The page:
When I started telling people about this new job and how I was moving half way across the world for a year (or more) the conversations always went in pretty much the same way – ‘ah you’re so brave, I wish I could do something like that’, ‘it’ll change your life’ and of course ‘don’t smuggle drugs’!!
Friends that had spent some time away from home before were slightly more helpful, full of advice about classroom games and tips for dealing with homesickness, but there are a lot of things that nobody ever mentioned…
* The simplest of tasks can seem like a swim through treacle when you don’t speak the lingo.
* Related to the previous point, it’s not always easy to gauge who speaks English – and stereotypes are not helpful. Quite often I meet a young person who has no idea what I’m talking about, yet when I was doing my Christmas shopping I visited a material shop and spent an hour chatting to a 60year old Indian woman who spoke perfect English!
* Long distance friendships take some work too. I’m sure had I been seeing someone at the time everyone would have been warning me about how difficult long distance relationships are – but they are equally as tough with best friends, potentially even more so. With a significant other, it is a given that you will make time to speak to each other, but friends are much more accommodating of ties on time and alternative plans – before you know it, it’s been a month and although nobody is at fault you haven’t even spoken. People weren’t lying when they told me that this experience would show me who my real friends are.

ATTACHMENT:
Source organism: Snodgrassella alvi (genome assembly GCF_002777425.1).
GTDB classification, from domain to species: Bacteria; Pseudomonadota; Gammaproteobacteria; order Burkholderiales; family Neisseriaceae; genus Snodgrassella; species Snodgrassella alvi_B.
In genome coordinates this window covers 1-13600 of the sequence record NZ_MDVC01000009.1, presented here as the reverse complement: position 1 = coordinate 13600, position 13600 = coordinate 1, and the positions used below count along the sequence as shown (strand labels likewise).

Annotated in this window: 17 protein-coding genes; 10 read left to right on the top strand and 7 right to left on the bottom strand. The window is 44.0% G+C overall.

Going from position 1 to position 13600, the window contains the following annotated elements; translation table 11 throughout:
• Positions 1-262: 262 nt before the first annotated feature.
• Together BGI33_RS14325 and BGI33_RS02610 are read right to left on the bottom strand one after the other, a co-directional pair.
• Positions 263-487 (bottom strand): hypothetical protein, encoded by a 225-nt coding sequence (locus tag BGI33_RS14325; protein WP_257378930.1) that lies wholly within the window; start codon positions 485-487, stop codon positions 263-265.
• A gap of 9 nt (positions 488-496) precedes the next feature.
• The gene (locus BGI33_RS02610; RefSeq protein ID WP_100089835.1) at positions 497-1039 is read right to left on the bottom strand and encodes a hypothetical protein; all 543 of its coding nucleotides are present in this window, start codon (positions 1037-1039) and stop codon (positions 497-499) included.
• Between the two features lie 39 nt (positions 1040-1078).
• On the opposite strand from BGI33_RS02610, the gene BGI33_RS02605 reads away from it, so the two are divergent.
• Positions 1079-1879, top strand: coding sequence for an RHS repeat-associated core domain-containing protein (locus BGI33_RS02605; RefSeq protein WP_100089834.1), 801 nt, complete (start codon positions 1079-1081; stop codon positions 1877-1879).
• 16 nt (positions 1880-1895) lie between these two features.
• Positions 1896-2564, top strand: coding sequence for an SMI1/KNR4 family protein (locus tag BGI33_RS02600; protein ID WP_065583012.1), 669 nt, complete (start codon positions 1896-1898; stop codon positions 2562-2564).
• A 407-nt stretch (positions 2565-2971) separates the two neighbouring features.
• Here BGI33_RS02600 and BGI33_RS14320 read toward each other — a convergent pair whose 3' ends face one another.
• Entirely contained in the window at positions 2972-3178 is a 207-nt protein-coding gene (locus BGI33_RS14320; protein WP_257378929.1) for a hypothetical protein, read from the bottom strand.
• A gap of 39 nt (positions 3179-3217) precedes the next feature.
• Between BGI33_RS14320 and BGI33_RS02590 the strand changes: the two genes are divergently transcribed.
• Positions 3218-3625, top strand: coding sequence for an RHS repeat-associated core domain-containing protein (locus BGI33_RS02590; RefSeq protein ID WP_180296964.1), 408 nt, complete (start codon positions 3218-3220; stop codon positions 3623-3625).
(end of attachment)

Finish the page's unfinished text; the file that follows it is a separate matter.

* Just how important technology will become on a day-to-day basis – skype, whatsapp, google maps, a translator – you name it, I need it….
* And how potentially soul destroying it can be when said technology doesn’t work.
* Just because that Dairy Milk or Diet Coke that you bought has the same branding does not mean that it’s going to taste the same, or indeed taste good enough to cure the breakdown you’re now having because your technology isn’t working…..